Wind & Solar Storage ‘Fires Up’: Giant Battery Burns For Days After Terrifying Explosion

Giant lithium-ion batteries have an alarming habit of exploding and, when they do, literally burning for days.

Following up on our recent post concerning just such a case – where a Tesla mega-battery exploded in a toxic fireball in southwest Victoria – here’s a couple from the team at Jo Nova and Watts Up With That? that detail the aftermath.

The Tesla battery fire burned for longer than it operated for
Jo Nova Blog
Jo Nova
3 August 2021

We all heard about the Tesla Megabattery fire in Victoria last Friday, but you may not know it only started operating on Thursday night. Or that 30 fire trucks and 150 firefighters took 76 hours to get the blazing battery under control.

So it burned for three times longer than it operated.

When they burn, Tesla batteries produce smoke with aluminum, cadmium, arsenic, mercury, lead, selenium, manganese and chromium.

Luckily no one would put a large Tesla battery inside their home, eh?

Firefighters were essentially helpless to stop the 13 ton lithium battery from burning, but they did stop the rest of the battery plant catching fire.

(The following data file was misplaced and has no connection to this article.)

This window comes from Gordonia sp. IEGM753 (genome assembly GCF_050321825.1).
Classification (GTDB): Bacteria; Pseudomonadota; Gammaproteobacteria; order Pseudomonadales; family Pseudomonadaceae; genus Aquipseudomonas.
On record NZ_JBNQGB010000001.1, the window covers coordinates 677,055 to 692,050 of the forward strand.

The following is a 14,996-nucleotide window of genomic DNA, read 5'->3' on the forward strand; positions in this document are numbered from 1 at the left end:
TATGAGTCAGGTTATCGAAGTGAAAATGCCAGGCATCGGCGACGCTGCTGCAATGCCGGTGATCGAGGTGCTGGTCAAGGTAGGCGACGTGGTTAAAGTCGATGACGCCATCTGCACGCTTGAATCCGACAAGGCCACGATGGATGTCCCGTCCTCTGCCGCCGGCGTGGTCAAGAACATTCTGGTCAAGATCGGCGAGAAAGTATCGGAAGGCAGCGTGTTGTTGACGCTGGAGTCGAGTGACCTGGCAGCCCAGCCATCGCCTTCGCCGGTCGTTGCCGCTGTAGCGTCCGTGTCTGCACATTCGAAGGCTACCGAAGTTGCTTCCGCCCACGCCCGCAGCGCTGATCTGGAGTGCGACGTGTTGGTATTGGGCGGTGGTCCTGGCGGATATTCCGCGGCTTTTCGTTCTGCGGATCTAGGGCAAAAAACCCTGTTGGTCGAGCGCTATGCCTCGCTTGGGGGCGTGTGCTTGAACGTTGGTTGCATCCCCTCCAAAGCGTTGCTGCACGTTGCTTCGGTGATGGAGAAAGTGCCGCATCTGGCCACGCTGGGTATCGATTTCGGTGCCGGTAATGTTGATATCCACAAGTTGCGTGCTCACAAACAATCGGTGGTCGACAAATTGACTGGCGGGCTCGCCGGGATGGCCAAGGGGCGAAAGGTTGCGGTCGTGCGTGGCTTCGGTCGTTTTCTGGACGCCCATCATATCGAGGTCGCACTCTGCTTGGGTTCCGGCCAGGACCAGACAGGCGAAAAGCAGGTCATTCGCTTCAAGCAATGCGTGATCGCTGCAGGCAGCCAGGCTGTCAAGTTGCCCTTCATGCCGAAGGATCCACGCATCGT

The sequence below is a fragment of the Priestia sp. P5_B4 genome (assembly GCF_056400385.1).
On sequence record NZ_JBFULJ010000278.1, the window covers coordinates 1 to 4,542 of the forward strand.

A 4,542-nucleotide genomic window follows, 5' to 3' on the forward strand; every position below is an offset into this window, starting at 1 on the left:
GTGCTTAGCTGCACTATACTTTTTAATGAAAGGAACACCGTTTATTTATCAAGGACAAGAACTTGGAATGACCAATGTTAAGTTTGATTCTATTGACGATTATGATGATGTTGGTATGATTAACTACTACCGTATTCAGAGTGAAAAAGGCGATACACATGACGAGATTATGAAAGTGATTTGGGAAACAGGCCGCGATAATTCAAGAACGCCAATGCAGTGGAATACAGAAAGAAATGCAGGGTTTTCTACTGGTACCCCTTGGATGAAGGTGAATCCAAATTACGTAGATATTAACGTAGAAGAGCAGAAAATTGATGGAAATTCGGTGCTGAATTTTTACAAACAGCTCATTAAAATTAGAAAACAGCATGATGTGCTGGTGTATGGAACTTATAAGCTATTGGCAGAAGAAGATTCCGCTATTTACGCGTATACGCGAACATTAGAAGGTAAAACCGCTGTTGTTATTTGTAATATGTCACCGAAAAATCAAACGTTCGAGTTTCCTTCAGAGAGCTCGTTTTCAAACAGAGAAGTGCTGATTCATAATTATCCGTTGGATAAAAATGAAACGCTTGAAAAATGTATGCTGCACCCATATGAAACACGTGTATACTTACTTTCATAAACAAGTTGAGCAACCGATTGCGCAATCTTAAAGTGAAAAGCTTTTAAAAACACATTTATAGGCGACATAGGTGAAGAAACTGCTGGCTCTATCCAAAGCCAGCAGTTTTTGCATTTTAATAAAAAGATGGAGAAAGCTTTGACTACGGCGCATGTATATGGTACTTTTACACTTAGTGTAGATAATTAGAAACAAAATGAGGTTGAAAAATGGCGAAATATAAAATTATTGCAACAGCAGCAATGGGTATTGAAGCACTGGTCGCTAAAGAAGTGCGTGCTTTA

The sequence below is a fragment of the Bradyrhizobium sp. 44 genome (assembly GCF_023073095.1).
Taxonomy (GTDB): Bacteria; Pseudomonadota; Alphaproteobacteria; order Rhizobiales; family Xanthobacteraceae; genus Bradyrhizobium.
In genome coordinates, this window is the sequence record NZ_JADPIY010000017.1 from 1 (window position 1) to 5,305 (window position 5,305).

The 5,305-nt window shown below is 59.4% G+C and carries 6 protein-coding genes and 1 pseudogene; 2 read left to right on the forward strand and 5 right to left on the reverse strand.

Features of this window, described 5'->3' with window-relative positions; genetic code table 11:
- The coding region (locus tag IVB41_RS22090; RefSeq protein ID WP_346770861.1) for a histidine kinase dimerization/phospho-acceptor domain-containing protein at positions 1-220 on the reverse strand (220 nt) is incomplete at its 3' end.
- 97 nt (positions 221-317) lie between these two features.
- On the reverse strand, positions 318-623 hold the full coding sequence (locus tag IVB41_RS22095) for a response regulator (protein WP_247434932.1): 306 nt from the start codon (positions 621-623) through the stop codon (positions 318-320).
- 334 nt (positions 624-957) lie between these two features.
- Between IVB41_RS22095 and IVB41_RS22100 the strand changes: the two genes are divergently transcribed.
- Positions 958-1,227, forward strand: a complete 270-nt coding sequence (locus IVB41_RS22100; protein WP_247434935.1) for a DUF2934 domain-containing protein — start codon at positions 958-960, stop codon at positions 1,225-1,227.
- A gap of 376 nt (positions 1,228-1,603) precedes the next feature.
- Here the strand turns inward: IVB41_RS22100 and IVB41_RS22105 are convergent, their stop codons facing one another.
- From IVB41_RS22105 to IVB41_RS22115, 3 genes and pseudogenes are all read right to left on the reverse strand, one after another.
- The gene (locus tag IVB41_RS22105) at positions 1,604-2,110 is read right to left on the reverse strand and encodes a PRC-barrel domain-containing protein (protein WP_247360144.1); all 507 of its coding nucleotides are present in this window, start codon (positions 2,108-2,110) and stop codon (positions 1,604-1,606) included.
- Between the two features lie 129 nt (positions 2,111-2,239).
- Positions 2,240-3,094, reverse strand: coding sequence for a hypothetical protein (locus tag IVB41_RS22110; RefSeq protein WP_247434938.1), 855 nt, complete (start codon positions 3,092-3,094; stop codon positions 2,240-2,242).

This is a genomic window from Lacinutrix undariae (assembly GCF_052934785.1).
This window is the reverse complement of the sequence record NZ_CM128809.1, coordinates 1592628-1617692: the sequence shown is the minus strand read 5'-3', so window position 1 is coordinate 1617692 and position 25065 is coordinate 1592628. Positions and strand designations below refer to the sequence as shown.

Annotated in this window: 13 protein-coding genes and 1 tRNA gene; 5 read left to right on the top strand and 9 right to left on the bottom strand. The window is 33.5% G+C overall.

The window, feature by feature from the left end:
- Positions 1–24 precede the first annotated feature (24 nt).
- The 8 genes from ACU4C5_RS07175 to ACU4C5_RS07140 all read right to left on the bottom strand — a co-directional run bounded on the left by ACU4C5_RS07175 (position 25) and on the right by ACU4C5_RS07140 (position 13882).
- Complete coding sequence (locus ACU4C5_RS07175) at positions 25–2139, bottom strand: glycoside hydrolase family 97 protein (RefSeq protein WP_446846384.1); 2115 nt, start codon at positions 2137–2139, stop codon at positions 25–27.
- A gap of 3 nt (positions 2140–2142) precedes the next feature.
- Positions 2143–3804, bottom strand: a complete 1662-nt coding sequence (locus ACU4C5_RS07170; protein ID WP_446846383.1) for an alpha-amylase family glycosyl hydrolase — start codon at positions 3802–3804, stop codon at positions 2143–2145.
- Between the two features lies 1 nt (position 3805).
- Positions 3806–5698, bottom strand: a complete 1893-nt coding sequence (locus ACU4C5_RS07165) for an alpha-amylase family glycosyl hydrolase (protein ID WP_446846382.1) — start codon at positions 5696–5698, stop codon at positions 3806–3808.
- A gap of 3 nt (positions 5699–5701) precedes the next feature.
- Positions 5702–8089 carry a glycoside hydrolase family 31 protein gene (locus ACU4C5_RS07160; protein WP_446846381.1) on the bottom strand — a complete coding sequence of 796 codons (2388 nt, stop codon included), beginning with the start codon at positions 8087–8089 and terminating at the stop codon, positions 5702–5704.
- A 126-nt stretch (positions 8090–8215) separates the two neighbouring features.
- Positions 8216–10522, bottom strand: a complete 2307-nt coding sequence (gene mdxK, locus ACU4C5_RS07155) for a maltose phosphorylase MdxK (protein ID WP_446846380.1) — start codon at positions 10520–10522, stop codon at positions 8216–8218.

“…we cannot put them out with water or anything else. The best way to deal with these things is to let them burn until they are burnt out. If we try and cool them down, it just prolongs the process. …this wind is helping us by keeping it burning fairly freely,”

the CFA’s Assistant Chief Fire Officer Ian Beswicke said.

“But we could be here anywhere from 8 to 24 [or even 76] hours while we wait for it to burn down.”

They also measured air quality and issued warnings to residents to get themselves and their pets indoors, close windows, and turn off their heating and cooling so they didn’t breath in the toxic smoke. (That must have been a fun weekend in midwinter.)

No price is too high when you’re saving the planet.

Geelong’s Tesla Big Battery fire burns over weekend
Australian Financial Review
Jessica Sier
1 August 2021